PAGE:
I was equally shocked to hear that my French boyfriend doesn’t like tortillas either! I’d bought the real ones from Mil Amores to try and he said he prefers the Old El Paso ones from Monoprix. Oh well, more for me I guess..

    My mouth watering from those photos btw.

  • October 27, 2014 12:21pm

    I am more than ready to contribute to My Mexican Paris Kitchen, because I could spend more time there with you! The local Parisian markets have a bounty of inspirational ingredients to play with too!

    I can’t wait to show you our Oaxacan markets, on your upcoming visit! It was truly a fun night and a great game of ” do you have” …….you have one of the most well-equipped kitchen we have ever worked in and also one of the most fun! Thanks for hosting us!

    • October 27, 2014 4:25pm
      David Lebovitz

      So fun to have you here! Thanks to you and Jesse for making such a great dinner here, and for being so much fun. Next time, I promise ice cream…although maybe not glace aux sautrelles! (At least not for Romain…) xx – david

  • Linn
    October 27, 2014 1:37pm

    I live in San Antonio and will be in Mexico City/San Miguel de Allende in April and was hoping Oaxaca was close by so I could visit Susana’s school, but after a quick look at the map realized it is too far away. However, hoping to visit Oaxaca and her school on my next visit — thanks for posting David. How fun to have Susana bring Oaxaca to your kitchen!

  • October 27, 2014 3:51pm

    What a beautiful experience, and a truly authentic sounding meal! She was lucky to have been in your kitchen (who else would have anise liqueur in their cabinet?) Though I have to say, I had to quickly scroll through the images of grasshoppers… They terrify me, and might be a bit too much for my Western palate.

    • October 27, 2014 4:23pm
      David Lebovitz

      They actually have a pleasant little acidic/lemony flavor that’s not disagreeable. I first had them in Texas, in Tacos. They’re kind of good to nibble on, but don’t suspect they’ll be showing up at Parisian markets anytime in the near future ; )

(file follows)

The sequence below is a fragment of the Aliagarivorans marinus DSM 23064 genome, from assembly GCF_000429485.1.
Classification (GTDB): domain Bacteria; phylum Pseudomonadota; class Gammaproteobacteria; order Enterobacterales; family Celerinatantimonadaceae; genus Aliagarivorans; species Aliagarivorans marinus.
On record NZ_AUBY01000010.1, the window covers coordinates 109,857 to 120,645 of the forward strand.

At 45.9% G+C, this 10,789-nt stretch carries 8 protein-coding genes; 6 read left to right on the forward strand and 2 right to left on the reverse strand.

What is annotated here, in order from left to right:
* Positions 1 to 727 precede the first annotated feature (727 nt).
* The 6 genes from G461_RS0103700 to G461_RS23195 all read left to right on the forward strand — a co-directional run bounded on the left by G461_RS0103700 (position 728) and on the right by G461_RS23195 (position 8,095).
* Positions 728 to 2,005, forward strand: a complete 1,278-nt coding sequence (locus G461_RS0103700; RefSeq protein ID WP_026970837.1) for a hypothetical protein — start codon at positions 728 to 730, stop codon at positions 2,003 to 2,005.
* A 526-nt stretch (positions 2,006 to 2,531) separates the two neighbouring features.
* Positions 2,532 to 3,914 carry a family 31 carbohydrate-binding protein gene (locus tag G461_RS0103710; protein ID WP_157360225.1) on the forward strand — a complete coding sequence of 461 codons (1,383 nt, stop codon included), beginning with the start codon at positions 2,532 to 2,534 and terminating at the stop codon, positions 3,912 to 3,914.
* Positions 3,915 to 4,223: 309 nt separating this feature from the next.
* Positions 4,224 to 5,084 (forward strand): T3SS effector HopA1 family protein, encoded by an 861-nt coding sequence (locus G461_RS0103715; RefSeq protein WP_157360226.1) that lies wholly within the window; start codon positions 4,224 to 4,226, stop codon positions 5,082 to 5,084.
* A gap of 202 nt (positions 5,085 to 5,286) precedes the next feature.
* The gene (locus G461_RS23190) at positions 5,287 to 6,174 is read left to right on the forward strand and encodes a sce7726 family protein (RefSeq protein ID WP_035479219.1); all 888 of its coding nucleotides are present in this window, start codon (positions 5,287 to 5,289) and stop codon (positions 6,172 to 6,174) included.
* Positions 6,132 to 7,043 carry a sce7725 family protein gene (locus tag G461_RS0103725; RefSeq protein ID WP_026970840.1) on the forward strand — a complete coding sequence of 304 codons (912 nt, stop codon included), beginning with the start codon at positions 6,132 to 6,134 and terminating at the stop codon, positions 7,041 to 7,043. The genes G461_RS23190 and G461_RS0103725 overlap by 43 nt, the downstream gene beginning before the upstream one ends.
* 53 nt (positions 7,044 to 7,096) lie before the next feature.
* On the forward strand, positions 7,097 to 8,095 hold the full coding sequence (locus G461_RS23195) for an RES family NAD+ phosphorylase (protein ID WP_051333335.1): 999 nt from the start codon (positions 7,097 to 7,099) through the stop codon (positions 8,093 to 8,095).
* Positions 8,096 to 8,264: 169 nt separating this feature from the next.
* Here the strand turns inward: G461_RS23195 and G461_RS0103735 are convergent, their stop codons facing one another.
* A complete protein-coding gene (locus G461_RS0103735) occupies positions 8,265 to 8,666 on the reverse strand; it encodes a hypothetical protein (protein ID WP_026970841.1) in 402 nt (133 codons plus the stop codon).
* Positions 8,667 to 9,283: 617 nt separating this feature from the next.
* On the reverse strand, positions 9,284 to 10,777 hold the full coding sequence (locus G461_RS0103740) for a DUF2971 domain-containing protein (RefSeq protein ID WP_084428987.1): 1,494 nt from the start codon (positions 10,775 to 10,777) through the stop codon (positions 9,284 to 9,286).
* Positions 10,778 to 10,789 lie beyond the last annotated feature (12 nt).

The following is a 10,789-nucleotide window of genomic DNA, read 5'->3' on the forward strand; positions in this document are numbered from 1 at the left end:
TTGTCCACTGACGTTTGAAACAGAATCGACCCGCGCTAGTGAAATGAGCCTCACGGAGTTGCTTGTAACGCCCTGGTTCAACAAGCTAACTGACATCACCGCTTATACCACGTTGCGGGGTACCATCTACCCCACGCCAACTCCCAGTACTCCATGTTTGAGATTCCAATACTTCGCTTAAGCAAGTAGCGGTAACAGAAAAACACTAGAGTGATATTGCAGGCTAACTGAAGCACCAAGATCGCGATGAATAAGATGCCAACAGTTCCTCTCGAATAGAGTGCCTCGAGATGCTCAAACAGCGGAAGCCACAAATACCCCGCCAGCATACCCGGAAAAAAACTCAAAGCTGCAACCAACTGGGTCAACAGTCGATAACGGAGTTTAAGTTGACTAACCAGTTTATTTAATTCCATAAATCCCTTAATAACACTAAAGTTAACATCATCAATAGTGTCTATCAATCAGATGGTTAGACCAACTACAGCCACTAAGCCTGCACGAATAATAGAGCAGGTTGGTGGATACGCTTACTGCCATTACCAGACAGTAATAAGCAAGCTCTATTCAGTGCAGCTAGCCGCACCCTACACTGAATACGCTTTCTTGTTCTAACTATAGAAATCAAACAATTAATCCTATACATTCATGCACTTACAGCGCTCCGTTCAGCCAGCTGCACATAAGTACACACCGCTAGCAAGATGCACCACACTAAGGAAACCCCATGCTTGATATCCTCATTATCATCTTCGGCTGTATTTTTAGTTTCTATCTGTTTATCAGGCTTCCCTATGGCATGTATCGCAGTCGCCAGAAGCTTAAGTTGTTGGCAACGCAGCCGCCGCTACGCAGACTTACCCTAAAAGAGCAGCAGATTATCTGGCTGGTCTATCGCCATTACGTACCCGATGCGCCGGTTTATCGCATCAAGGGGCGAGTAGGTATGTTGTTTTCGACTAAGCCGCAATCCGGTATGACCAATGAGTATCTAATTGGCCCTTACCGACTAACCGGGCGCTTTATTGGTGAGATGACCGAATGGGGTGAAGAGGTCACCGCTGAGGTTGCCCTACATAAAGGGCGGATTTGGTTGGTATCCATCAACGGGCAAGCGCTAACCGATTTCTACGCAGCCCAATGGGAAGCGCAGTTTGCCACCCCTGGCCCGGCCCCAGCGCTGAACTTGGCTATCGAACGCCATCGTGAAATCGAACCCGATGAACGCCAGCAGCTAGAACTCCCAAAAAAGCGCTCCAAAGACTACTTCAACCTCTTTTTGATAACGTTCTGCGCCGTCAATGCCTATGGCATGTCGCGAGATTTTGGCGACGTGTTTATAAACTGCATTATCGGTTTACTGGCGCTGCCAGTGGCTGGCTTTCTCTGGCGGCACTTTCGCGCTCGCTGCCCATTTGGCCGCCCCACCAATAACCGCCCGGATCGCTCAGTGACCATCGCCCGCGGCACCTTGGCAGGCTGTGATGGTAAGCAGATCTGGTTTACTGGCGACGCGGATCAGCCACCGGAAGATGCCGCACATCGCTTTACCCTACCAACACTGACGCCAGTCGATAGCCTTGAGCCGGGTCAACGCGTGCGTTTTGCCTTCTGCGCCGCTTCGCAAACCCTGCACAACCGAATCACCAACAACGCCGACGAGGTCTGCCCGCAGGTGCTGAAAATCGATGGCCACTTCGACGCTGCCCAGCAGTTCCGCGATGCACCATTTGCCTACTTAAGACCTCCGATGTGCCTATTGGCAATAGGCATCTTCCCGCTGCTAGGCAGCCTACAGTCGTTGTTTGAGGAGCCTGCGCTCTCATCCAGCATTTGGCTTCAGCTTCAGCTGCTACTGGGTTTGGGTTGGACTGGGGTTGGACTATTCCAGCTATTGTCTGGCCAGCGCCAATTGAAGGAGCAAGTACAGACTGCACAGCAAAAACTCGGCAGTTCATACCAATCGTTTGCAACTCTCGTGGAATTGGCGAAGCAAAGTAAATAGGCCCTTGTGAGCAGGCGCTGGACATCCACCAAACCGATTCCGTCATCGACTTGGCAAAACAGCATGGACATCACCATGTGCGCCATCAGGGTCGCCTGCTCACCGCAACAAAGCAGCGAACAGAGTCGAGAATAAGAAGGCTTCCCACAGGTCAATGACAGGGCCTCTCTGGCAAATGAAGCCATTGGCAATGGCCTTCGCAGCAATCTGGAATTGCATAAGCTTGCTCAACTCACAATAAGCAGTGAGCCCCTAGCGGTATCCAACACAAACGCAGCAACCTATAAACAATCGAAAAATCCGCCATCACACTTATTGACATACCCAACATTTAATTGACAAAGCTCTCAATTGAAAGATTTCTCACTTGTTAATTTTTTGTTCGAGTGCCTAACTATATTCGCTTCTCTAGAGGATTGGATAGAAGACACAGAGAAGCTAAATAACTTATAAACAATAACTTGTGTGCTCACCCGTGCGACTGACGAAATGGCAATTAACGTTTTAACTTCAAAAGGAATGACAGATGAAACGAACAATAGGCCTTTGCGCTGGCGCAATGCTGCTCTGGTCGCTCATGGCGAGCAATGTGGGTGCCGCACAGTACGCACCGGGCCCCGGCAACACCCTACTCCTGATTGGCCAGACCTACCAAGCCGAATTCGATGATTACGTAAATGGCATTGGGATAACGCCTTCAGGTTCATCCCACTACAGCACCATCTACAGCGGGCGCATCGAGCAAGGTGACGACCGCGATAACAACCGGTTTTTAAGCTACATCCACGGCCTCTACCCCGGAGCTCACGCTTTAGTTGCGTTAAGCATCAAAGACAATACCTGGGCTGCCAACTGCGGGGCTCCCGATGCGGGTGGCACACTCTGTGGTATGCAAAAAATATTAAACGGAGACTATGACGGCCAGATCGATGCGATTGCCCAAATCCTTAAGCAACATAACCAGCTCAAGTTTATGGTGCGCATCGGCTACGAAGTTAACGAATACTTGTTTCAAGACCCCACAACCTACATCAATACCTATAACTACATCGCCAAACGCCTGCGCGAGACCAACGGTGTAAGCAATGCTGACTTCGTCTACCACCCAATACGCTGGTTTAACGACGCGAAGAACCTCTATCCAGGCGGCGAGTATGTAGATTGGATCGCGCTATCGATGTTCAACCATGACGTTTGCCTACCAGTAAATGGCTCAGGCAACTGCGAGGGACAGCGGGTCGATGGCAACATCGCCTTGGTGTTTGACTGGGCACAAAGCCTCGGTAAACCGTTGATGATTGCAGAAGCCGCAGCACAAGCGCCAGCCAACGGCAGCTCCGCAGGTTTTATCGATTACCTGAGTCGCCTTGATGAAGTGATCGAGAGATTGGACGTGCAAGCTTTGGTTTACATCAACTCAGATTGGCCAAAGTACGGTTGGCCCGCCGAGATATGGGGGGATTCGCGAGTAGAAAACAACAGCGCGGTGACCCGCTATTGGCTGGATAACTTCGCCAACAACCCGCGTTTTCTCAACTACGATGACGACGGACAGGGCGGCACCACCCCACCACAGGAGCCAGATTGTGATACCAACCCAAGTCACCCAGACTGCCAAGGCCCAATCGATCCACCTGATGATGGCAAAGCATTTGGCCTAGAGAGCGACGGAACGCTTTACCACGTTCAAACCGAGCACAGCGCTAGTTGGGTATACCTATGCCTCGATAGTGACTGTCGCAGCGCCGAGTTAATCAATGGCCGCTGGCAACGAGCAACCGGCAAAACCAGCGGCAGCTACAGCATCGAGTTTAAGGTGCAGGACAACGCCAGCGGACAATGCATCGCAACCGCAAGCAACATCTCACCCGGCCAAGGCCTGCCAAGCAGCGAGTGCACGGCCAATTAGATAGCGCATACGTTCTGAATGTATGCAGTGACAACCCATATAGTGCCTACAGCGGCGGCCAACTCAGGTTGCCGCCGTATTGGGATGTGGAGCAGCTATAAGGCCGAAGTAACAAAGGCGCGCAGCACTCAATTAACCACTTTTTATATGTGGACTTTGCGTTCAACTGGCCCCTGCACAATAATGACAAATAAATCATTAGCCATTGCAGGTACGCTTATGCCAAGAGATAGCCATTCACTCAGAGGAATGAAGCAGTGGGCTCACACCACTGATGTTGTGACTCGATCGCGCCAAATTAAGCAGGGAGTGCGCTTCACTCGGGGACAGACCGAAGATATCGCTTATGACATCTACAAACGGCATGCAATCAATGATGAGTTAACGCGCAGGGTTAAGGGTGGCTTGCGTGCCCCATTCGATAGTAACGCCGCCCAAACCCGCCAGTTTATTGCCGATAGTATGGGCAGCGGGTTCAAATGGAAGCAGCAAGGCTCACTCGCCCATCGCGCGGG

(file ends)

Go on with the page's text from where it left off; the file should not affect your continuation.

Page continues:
• Susana
        October 27, 2014 4:31pm

        They are pure protein, very clean food actually! They live in alfalfa or corn fields. They are cooked with lime, garlic and chiles. Sometimes we add pecans to the saute mix, and of course our sea salt! You may actually start to like them if you had the chance to try them! :-)

  • Mary Beth
    October 27, 2014 5:03pm

    Any ideas on where to purchase the grasshoppers? On-line would be lovely unless they are a staple of Mexican grocery stores of which we have many here in Sonoma.

  • October 27, 2014 5:08pm

    David,
    While your site is always wonderful, this post is thrilling (Trilling?) as I love Mexican cuisine, your books and Susanna’s. Living part-time in San Miguel de Allende, I can’t seem to get enough of Mexico and it’s cooking. What enormous fun to have Susanna in your kitchen. BTW, if you need a place to stay in SMA, let’s talk! Thanks for your good spirit.

  • Sarah Astier
    October 27, 2014 5:19pm

    I am prepared to pre-order My Mexican/Paris Kitchen!!

  • Fantastic! I grew up in Mexico (Saltillo) and miss, miss, miss it so much. However I still have my comal and copious supplies of ingredients sent to me by merciful Mexican friends.

    The Mexican chocolate is so different- rough edged in a good way. I used to drink hot chocolate for my merenda and nibble the rim of the clay bowl I drank it out of., Sounds odd but the two tastes belonged together.

    Here’s my own childhood on a page (if leaving a link is okay?) http://goo.gl/BzUuvR